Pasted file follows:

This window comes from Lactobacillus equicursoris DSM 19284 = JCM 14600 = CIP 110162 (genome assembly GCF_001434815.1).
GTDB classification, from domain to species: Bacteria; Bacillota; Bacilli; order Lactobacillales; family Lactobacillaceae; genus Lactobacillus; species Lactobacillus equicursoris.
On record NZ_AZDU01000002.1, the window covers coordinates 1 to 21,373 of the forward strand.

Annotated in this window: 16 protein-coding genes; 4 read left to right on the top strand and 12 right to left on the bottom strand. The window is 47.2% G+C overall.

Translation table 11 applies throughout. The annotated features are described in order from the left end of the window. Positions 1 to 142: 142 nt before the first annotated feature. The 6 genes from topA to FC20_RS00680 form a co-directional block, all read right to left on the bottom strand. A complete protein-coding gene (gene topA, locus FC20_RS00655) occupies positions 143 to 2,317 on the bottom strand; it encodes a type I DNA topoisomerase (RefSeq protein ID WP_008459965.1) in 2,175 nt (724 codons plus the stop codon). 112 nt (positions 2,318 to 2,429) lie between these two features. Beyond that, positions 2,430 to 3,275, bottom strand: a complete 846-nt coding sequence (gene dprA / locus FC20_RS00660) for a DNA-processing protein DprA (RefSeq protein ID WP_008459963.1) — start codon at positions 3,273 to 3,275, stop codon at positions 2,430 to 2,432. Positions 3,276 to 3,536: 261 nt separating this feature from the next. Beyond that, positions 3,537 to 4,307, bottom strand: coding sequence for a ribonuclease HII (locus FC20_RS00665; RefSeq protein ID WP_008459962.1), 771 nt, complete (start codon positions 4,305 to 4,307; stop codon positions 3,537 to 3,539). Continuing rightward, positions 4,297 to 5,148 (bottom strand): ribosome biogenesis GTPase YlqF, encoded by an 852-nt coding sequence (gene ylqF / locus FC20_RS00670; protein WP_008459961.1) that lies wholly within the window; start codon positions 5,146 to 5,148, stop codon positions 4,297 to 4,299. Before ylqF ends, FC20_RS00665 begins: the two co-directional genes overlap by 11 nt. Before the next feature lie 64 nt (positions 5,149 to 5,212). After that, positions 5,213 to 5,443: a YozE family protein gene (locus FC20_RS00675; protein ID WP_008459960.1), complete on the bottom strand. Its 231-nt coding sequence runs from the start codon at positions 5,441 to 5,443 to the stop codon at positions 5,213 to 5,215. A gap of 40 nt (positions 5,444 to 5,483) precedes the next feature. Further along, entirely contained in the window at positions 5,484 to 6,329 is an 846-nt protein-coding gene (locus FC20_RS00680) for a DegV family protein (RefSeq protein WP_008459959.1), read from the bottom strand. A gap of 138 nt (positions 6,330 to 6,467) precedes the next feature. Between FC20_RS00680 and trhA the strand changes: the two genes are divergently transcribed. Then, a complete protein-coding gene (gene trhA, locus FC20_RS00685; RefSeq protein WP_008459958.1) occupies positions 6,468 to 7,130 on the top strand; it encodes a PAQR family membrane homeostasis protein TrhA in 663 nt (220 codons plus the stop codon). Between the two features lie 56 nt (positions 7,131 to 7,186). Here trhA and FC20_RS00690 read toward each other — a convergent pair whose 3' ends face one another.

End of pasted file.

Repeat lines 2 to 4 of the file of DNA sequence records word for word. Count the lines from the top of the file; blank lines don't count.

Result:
GTDB classification, from domain to species: Bacteria; Bacillota; Bacilli; order Lactobacillales; family Lactobacillaceae; genus Lactobacillus; species Lactobacillus equicursoris.
On record NZ_AZDU01000002.1, the window covers coordinates 1 to 21,373 of the forward strand.

Annotated in this window: 16 protein-coding genes; 4 read left to right on the top strand and 12 right to left on the bottom strand. The window is 47.2% G+C overall.